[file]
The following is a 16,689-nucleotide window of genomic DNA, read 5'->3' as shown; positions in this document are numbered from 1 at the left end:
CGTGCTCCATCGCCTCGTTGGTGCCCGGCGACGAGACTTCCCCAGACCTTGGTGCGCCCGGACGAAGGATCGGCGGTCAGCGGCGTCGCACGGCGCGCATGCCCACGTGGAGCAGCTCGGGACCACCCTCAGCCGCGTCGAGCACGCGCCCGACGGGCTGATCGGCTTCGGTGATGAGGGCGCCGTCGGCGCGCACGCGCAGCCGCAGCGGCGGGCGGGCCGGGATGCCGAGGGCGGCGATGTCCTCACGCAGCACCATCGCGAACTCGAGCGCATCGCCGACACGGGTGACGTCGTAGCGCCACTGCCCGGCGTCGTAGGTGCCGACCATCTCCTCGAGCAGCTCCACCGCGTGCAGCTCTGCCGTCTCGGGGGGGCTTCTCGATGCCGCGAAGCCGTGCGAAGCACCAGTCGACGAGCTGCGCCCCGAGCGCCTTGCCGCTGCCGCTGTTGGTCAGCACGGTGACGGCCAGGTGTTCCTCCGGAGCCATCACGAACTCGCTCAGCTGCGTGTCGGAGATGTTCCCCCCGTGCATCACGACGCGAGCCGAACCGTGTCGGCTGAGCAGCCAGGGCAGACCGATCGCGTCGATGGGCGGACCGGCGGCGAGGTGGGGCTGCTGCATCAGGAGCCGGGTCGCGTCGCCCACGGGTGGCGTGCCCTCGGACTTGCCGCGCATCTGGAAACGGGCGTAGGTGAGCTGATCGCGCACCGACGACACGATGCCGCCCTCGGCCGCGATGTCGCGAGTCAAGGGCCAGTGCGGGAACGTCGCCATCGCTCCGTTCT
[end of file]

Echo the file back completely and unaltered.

The following is a 16,689-nucleotide window of genomic DNA, read 5'->3' as shown; positions in this document are numbered from 1 at the left end:
CGTGCTCCATCGCCTCGTTGGTGCCCGGCGACGAGACTTCCCCAGACCTTGGTGCGCCCGGACGAAGGATCGGCGGTCAGCGGCGTCGCACGGCGCGCATGCCCACGTGGAGCAGCTCGGGACCACCCTCAGCCGCGTCGAGCACGCGCCCGACGGGCTGATCGGCTTCGGTGATGAGGGCGCCGTCGGCGCGCACGCGCAGCCGCAGCGGCGGGCGGGCCGGGATGCCGAGGGCGGCGATGTCCTCACGCAGCACCATCGCGAACTCGAGCGCATCGCCGACACGGGTGACGTCGTAGCGCCACTGCCCGGCGTCGTAGGTGCCGACCATCTCCTCGAGCAGCTCCACCGCGTGCAGCTCTGCCGTCTCGGGGGGGCTTCTCGATGCCGCGAAGCCGTGCGAAGCACCAGTCGACGAGCTGCGCCCCGAGCGCCTTGCCGCTGCCGCTGTTGGTCAGCACGGTGACGGCCAGGTGTTCCTCCGGAGCCATCACGAACTCGCTCAGCTGCGTGTCGGAGATGTTCCCCCCGTGCATCACGACGCGAGCCGAACCGTGTCGGCTGAGCAGCCAGGGCAGACCGATCGCGTCGATGGGCGGACCGGCGGCGAGGTGGGGCTGCTGCATCAGGAGCCGGGTCGCGTCGCCCACGGGTGGCGTGCCCTCGGACTTGCCGCGCATCTGGAAACGGGCGTAGGTGAGCTGATCGCGCACCGACGACACGATGCCGCCCTCGGCCGCGATGTCGCGAGTCAAGGGCCAGTGCGGGAACGTCGCCATCGCTCCGTTCT